The wind appeared to be taken out of the Marlies’ sails as they had little to no response after falling behind. Toronto recorded only three shots on target in the final 12 minutes as their winning streak limped to an end.
Two late empty-net tallies for Utica gave the scoreline an unfairly-lopsided feel.
Post Game Notes
– The Marlies competed and showed a better defensive structure in this game, but Utica does not play at the same pace as Rochester does.
“This loss stings a bit,” said Greg Moore. “I thought our team played a really good game. I think we had three or four posts in the second period. We had another in the third. The team did a lot of good stuff. We had a great start, which we had been struggling with. The team was ready and prepared. We started to get into some penalty trouble, which is something we have talked about a lot. In games against top opponents who are undefeated, we can play with them and win hockey games, but if we are going to continue to take penalties — especially with the stick infractions — it just puts us behind a little bit.”
– Alex Steeves continues to prove he’s a clinical goal scorer; a pair of goals for him in this game takes him to five in just four games. I thought Steeves’ line alongside Josh Ho-Sang and Kirill Semyonov was guilty of overplaying it in promising offensive situations at times, especially given all three players are capable of shooting the puck. That being said, they were clearly Toronto’s best forward line.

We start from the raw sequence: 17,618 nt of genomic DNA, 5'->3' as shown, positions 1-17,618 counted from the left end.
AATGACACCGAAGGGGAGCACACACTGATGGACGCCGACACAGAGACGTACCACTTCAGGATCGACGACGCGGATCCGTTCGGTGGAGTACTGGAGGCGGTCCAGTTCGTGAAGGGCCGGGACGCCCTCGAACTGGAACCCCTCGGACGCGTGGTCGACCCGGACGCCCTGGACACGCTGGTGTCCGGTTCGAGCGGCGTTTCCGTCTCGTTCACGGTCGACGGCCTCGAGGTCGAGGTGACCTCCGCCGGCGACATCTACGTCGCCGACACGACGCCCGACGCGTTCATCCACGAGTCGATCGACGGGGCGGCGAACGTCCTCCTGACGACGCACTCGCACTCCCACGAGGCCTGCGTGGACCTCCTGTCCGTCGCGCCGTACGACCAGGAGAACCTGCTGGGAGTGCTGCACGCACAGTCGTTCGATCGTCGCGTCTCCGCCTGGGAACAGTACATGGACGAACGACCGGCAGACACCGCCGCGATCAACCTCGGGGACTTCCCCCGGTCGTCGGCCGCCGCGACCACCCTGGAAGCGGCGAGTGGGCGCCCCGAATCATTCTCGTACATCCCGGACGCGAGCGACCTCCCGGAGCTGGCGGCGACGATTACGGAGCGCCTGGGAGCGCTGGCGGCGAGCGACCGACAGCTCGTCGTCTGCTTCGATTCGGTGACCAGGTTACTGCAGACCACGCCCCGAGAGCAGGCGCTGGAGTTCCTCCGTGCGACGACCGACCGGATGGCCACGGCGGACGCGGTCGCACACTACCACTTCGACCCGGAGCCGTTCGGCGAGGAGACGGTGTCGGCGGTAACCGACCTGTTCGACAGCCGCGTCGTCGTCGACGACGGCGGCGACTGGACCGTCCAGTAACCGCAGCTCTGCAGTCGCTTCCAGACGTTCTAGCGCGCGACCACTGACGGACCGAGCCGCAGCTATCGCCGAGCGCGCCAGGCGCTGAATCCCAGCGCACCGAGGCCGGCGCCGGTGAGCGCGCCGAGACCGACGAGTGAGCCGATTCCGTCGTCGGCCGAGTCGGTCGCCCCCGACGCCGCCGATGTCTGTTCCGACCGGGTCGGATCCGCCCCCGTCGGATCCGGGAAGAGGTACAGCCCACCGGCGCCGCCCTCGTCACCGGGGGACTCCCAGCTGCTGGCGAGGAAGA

– Special teams proved to be the deciding factor in this defeat. Utica struck twice on five power plays, while Toronto came up empty on all three attempts despite some good looks.
“Probably the best looks we had all season,” said Moore. “We were really moving the puck well, finding plays on the inside, and establishing a shot. [The power play] has come a long way in the last couple of weeks, but it just didn’t go in the net today.”
– Saturday’s lines:
Seney – SDA – Anderson
Steeves – Semyonov – Ho-Sang
Michaelis – Abramov – Gabriel
McMann – Douglas – Clune
Král – Biega
Dahlström – Menell
Rubins – Duszak